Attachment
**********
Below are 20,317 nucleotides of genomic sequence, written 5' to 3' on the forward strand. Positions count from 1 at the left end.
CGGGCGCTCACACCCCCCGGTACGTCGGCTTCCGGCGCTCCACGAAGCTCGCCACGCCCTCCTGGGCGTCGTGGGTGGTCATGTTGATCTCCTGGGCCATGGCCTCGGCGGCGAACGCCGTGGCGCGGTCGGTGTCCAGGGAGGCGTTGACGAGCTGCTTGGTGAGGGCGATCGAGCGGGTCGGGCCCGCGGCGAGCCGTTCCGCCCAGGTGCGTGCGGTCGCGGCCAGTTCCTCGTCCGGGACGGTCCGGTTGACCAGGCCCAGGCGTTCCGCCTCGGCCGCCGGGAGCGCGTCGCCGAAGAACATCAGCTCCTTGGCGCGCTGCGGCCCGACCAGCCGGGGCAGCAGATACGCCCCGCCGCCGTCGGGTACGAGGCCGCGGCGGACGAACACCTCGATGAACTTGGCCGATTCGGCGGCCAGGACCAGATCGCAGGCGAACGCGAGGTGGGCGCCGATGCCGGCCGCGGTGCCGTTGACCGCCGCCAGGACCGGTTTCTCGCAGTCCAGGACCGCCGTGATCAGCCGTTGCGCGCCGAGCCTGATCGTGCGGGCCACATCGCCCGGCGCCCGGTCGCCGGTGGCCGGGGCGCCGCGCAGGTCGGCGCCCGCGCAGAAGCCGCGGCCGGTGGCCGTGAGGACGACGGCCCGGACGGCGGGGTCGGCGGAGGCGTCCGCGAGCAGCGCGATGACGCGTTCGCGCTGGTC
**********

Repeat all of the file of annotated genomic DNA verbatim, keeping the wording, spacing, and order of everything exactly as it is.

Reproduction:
Below are 20,317 nucleotides of genomic sequence, written 5' to 3' on the forward strand. Positions count from 1 at the left end.
CGGGCGCTCACACCCCCCGGTACGTCGGCTTCCGGCGCTCCACGAAGCTCGCCACGCCCTCCTGGGCGTCGTGGGTGGTCATGTTGATCTCCTGGGCCATGGCCTCGGCGGCGAACGCCGTGGCGCGGTCGGTGTCCAGGGAGGCGTTGACGAGCTGCTTGGTGAGGGCGATCGAGCGGGTCGGGCCCGCGGCGAGCCGTTCCGCCCAGGTGCGTGCGGTCGCGGCCAGTTCCTCGTCCGGGACGGTCCGGTTGACCAGGCCCAGGCGTTCCGCCTCGGCCGCCGGGAGCGCGTCGCCGAAGAACATCAGCTCCTTGGCGCGCTGCGGCCCGACCAGCCGGGGCAGCAGATACGCCCCGCCGCCGTCGGGTACGAGGCCGCGGCGGACGAACACCTCGATGAACTTGGCCGATTCGGCGGCCAGGACCAGATCGCAGGCGAACGCGAGGTGGGCGCCGATGCCGGCCGCGGTGCCGTTGACCGCCGCCAGGACCGGTTTCTCGCAGTCCAGGACCGCCGTGATCAGCCGTTGCGCGCCGAGCCTGATCGTGCGGGCCACATCGCCCGGCGCCCGGTCGCCGGTGGCCGGGGCGCCGCGCAGGTCGGCGCCCGCGCAGAAGCCGCGGCCGGTGGCCGTGAGGACGACGGCCCGGACGGCGGGGTCGGCGGAGGCGTCCGCGAGCAGCGCGATGACGCGTTCGCGCTGGTC